My second day in Sharjah included only a little book fair activity. After breakfast I headed over to the expo center to wander around and hopefully connect with some local poets for an article I’m planning. It turned out that Sunday morning (weekends in UAE are Friday and Saturday) was for school children. The parking lot was crowded with school buses, and the fair halls were thronged with kids. Most of the kids were in uniforms or traditional Arab clothing (I haven’t yet sorted out which outfits mean what—but that’s on my list of things to learn).
While at home it’s rare to see many children at a book store (maybe because we shop at Amazon), here thousands of kids tore through the book fair like hurricanes, paging through books, scattering them over tables, waving them at booksellers asking for prices, and spilling a little ice cream or drinks on the floor. I was chatting with an Indian bookseller in his booth when a group of kids charged in. “I have no books for children,” he said as he shuffled them off and back down the hall.
Like kids everywhere, they seemed to congregate around comic books, animal books, and anything related to super heroes or Disney characters. Many sellers offered illustrated books about Islam, and there were usually groups of kids paging through those.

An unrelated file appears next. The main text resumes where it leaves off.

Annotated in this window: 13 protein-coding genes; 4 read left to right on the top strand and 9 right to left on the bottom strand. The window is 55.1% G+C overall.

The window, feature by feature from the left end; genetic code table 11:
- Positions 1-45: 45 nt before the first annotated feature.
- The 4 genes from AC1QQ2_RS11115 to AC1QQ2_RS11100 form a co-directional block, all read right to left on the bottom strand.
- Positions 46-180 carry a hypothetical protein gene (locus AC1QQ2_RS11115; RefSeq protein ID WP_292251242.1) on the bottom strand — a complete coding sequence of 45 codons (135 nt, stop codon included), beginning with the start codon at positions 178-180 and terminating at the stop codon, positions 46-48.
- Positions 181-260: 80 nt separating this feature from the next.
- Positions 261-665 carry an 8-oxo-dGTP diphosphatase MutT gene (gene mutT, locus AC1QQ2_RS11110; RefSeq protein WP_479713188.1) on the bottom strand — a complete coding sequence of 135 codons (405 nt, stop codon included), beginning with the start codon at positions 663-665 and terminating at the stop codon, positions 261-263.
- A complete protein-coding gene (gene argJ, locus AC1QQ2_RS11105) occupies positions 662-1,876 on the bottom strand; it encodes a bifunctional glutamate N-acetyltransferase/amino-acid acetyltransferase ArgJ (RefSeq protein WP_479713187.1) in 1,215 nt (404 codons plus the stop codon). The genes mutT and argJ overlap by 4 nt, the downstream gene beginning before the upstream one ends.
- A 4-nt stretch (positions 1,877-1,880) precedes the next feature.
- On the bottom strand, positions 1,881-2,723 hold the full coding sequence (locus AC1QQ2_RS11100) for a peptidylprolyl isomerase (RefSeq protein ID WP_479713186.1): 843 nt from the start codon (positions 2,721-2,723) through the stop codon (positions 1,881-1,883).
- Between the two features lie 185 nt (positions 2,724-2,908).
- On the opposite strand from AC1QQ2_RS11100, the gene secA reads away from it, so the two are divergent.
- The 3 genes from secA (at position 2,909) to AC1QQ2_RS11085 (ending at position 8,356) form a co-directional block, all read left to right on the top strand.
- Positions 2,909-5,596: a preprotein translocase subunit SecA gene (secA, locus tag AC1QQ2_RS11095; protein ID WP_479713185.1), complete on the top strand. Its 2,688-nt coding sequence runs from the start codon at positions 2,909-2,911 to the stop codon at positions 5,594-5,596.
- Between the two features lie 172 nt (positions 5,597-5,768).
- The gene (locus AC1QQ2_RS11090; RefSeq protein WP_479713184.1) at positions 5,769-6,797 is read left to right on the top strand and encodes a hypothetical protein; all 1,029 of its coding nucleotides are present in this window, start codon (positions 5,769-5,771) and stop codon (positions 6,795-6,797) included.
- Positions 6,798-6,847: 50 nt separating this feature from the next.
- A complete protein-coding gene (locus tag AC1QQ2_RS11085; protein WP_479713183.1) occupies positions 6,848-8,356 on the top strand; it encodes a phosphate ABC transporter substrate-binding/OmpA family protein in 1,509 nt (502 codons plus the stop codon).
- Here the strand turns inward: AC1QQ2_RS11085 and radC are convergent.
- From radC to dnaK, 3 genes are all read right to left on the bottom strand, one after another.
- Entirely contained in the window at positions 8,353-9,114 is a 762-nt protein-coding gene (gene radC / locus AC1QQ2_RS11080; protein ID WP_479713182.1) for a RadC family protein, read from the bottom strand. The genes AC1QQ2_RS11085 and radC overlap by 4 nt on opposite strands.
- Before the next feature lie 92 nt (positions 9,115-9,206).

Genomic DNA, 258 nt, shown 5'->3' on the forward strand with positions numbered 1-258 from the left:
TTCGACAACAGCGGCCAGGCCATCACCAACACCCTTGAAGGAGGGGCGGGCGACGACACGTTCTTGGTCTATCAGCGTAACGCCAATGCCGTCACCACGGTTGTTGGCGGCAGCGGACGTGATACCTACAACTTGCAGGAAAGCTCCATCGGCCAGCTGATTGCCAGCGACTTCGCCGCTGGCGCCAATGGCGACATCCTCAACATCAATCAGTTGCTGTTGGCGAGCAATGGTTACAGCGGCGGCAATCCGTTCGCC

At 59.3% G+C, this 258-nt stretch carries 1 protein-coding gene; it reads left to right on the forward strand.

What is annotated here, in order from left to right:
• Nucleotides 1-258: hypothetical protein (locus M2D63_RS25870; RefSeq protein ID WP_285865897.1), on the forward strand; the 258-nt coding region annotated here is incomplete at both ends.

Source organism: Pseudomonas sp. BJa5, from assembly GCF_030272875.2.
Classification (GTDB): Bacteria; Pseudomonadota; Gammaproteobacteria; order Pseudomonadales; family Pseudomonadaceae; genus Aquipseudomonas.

After leaving the book fair I joined a group of other invited writers (from Pakistan, Germany, India, China, Australia and more) for a desert adventure. We drove about an hour outside of the city where the landscape turned into waving dunes, date trees and small desert bushes. When we arrived at our destination, the drivers let about half the air out of the tires of the 4x4s and took us for a roller coaster drive over the dunes. One of the land rovers got temporarily stuck atop a dune precipice and needed to be pulled off by one of the other trucks.
After dune bashing for a while, all the Land Rovers parked, and our attendants rolled carpets over the sand and set up a tent to serve coffee while we were given a demonstration of Bedouin falconry. It wasn’t too much longer before the sun dropped below the dunes.
A good dinner of shish kebobs and some camel rides later, and we piled into the vehicles for the ride back to the city.
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